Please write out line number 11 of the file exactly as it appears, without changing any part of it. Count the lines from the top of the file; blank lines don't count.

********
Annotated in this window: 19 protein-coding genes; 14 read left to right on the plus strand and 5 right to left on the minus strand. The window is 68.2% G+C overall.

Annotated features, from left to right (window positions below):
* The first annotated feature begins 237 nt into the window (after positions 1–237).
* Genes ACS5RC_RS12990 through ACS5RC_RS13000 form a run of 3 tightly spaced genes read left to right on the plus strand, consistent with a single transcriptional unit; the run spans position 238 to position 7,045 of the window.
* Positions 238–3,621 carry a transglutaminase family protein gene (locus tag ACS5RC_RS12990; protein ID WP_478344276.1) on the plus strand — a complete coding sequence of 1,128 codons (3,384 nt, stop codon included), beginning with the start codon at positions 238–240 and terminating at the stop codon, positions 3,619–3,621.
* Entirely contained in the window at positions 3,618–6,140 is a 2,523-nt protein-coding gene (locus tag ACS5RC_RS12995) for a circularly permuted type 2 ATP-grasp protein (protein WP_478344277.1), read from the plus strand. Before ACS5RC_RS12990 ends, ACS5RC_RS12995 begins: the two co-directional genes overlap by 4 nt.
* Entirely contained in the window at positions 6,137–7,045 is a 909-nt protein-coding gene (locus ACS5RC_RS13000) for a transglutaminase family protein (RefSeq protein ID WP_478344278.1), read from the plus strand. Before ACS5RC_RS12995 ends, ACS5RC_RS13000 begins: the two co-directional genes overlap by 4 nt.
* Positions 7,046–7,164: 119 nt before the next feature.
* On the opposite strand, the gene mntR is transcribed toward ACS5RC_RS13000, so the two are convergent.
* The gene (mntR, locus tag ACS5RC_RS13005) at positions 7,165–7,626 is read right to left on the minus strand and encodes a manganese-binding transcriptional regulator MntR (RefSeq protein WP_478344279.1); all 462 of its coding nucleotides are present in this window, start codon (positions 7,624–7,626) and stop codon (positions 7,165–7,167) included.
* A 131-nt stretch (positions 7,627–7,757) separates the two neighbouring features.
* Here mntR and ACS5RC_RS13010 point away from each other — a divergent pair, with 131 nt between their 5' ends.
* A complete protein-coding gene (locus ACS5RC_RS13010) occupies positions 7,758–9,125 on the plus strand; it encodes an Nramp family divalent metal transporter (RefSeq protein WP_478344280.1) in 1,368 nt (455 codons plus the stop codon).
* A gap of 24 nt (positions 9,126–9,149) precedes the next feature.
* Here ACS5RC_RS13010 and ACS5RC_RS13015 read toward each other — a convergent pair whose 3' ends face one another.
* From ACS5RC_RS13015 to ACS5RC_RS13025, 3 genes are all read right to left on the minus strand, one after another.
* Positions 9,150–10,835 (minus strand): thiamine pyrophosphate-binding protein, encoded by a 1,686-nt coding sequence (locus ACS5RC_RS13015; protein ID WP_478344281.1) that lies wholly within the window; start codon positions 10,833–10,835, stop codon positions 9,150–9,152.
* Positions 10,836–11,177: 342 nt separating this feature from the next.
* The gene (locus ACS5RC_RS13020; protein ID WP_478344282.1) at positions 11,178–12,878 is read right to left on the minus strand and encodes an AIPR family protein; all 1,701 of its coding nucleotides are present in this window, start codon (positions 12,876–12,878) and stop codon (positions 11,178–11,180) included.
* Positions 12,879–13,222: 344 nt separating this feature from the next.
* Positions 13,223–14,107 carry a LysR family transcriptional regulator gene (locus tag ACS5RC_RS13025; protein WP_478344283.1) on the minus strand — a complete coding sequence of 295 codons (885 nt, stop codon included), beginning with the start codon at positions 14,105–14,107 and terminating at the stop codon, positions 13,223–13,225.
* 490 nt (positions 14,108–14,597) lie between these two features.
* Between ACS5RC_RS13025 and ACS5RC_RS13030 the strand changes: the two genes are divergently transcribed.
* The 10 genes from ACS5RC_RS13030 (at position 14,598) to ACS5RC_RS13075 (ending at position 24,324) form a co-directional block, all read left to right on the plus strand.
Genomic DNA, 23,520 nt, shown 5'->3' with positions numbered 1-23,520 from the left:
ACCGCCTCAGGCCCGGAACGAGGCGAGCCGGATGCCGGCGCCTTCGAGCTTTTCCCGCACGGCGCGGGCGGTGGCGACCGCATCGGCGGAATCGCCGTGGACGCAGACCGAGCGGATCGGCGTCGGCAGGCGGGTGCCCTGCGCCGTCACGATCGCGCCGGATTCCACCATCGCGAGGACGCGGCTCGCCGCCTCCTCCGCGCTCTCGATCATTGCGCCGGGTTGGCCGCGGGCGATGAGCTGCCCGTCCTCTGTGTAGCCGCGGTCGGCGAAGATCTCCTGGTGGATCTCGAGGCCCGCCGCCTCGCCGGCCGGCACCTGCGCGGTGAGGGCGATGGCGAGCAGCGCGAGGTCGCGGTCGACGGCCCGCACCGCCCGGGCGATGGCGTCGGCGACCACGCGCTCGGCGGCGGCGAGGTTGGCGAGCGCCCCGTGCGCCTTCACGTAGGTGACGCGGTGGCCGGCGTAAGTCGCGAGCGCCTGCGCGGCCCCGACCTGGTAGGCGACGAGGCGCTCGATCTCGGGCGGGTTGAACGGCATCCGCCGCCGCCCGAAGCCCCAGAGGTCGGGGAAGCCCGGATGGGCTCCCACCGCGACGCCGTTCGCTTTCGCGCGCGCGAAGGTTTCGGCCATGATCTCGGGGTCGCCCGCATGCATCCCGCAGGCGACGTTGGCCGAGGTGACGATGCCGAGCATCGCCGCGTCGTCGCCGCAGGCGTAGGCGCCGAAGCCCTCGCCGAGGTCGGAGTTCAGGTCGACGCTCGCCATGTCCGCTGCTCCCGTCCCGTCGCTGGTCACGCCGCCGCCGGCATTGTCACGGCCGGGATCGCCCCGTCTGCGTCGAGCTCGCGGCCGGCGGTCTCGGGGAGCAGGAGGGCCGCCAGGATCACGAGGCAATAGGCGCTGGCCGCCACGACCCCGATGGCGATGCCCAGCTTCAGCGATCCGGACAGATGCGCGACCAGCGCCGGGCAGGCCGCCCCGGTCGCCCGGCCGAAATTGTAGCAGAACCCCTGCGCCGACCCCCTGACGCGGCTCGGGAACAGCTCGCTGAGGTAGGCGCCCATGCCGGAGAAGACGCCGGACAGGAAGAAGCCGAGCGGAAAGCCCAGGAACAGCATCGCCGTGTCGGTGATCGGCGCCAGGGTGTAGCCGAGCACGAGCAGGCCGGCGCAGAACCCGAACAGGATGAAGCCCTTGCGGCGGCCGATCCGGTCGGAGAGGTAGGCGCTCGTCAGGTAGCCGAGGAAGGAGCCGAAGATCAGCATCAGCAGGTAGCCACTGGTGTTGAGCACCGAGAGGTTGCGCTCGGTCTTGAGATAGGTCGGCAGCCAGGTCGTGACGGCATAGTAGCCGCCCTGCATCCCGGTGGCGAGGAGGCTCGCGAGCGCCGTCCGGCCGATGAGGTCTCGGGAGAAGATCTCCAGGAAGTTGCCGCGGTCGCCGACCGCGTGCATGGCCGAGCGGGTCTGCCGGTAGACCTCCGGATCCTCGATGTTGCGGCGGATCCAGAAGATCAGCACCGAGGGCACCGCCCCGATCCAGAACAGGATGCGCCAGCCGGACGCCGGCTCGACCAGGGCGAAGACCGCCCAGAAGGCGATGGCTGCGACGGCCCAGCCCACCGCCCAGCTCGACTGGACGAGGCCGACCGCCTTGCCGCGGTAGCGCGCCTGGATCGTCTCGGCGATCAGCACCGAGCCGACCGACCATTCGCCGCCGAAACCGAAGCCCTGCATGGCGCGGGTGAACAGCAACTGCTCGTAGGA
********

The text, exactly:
* A 131-nt stretch (positions 7,627–7,757) separates the two neighbouring features.